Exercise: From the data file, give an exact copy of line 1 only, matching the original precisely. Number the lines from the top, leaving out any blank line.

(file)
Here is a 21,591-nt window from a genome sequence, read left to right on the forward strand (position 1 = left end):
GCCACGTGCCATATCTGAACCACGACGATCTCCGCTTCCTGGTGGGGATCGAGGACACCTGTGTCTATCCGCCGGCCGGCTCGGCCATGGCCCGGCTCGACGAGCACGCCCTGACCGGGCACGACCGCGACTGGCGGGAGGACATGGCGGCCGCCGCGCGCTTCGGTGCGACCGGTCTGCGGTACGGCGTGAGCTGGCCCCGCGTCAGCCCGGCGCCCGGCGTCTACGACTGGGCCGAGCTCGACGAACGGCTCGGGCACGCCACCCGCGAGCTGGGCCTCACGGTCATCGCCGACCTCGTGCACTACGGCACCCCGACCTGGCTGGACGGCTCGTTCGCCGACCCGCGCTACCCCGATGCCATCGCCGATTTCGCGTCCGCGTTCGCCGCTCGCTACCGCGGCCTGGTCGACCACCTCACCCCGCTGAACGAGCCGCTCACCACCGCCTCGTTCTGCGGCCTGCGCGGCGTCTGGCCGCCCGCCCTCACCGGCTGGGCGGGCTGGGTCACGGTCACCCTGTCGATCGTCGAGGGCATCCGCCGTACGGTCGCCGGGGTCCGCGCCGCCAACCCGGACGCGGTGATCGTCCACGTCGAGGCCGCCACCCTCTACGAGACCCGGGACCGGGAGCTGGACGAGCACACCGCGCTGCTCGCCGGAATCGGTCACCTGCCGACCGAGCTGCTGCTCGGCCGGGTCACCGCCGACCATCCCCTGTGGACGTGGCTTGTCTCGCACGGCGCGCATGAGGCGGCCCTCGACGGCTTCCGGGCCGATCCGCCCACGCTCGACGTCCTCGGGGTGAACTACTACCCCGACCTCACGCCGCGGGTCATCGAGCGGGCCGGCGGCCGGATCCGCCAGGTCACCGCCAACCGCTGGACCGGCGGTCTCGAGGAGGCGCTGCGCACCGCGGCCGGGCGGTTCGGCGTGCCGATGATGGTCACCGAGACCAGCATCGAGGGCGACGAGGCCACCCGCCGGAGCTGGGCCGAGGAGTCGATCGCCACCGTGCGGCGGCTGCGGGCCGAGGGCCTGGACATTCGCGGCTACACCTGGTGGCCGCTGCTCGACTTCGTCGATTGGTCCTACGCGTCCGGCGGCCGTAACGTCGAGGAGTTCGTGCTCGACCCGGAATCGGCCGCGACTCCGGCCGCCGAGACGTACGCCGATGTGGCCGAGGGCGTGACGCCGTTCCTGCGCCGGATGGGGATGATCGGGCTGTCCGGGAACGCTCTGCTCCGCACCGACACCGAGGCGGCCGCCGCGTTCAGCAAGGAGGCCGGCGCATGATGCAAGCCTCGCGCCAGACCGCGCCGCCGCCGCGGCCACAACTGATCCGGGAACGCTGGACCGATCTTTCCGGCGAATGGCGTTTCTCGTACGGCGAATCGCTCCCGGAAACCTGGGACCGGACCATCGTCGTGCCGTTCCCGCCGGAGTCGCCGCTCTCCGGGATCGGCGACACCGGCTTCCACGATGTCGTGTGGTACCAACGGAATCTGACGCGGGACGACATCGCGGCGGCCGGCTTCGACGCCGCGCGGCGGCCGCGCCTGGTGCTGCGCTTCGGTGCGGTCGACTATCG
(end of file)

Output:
Here is a 21,591-nt window from a genome sequence, read left to right on the forward strand (position 1 = left end):